Dungeon Defenders Review
Xbox 360 | PS3 | PC
Dungeon Defenders Box Art
System: PS3, PC, Xbox 360
Dev: Trendy Entertainment
Pub: Trendy Entertainment
Release: October 18, 2011
Players: 1-4
Screen Resolution: 480p-1080p Alcohol Reference, Animated Blood, Fantasy Violence

The graphics, which run on Unreal, aren't groundbreaking, but they're highly polished and feature an interesting, almost cel-shaded look. The music is great, and there's a lot of voice acting, most of which is decent. And while story is mediocre—all the adults in the community leave in search of adventure, and then the children accidentally release the evil "Old Ones" from the "Eternia Crystal" in which they were trapped—not much time is spent on it.

I have only a few complaints, mostly about the controls. With a console controller, some of the menus are a disaster to navigate, requiring you to push seemingly random buttons to select various options. (If you have a choice, you might want to go with the PC version so you can navigate with a mouse.) Also, while you can rotate the camera around your character horizontally, the only control you have over its vertical alignment is to choose from several zoom levels. I frequently felt like I couldn't get the right view of the action. The auto-targeting system is also a bit wonky; when enemies are clustered together (as they frequently are, considering how many of them you face), it's hard to hit the one you want to. Further, whenever you use a feature for the first time, a character explains what it is; if you have subtitles turned on, the text overlaps with too much of the screen, which also interferes with your ability to navigate the menus.

Dungeon Defenders Screenshot

Again, these are just quibbles—you can assign hotkeys to the features you need during battle, and none of the problems actually stop Dungeon Defenders from being a great game—but they really should have been fixed before release.

One other note for people who own multiple platforms: The PC version ships with the gameplay code and source content, so it's fully moddable. Only time will tell if this game will inspire a mod community worth participating in, but custom levels could be a lot of fun.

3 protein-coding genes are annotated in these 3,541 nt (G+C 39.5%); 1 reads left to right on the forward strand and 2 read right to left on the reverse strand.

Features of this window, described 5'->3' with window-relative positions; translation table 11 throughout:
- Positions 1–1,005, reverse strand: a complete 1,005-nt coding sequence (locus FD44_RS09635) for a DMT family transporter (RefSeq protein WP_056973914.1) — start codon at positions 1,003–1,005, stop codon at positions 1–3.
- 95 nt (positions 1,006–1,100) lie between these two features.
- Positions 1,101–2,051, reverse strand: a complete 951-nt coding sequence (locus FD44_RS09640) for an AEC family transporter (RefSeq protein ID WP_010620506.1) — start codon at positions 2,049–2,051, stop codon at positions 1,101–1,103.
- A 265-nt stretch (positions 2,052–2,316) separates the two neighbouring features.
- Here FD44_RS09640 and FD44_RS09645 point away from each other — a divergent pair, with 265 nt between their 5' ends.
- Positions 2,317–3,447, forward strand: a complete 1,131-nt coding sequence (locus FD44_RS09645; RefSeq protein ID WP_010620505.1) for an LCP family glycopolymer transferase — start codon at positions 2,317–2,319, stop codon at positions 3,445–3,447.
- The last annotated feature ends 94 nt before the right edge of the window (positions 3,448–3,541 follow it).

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A few imperfections aside, developer Trendy Entertainment hit the nail on the head with Dungeon Defenders: It's unique, deep, addictive, and cheap. If you have $15 to spare and enjoy RPGs, tower defense, and a good challenge, there's no reason whatsoever to pass it up.

By Robert VerBruggen
CCC Contributing Writer

RATING OUT OF 5
RATING DESCRIPTION
3.8
Graphics
It's nothing groundbreaking, but it has a colorful, almost cel-shaded look.
3.0
Control
Navigating menus is a pain, the camera controls are wonky, and it's hard to target the enemy you're trying to.
4.1
Music / Sound FX / Voice Acting
Plenty of voice acting and great music.
4.6
Play Value
This is a huge game for a downloadable title, and it's highly replayable.
4.3
Overall Rating - Great
Not an average. See Rating legend below for a final score breakdown.
Review Rating Legend
0.1 - 1.9 = Avoid 2.5 - 2.9 = Average 3.5 - 3.9 = Good 4.5 - 4.9 = Must Buy
2.0 - 2.4 = Poor 3.0 - 3.4 = Fair 4.0 - 4.4 = Great 5.0 = The Best

Game Features:

  • Create your own hero from one of four distinct classes to summon towers and traps and fight back hordes of enemies.
  • Customize and level your hero by defeating enemies, looting equipment, and upgrading your gear and pets.
  • Take your character through multiple difficulty modes and challenge/survival missions to earn more experience and even better treasure.
  • To top it off, you can do all of this with up to four friends locally or online.

  • Screenshots / Images
    Dungeon Defenders Screenshot - click to enlarge Dungeon Defenders Screenshot - click to enlarge Dungeon Defenders Screenshot - click to enlarge Dungeon Defenders Screenshot - click to enlarge Dungeon Defenders Screenshot - click to enlarge

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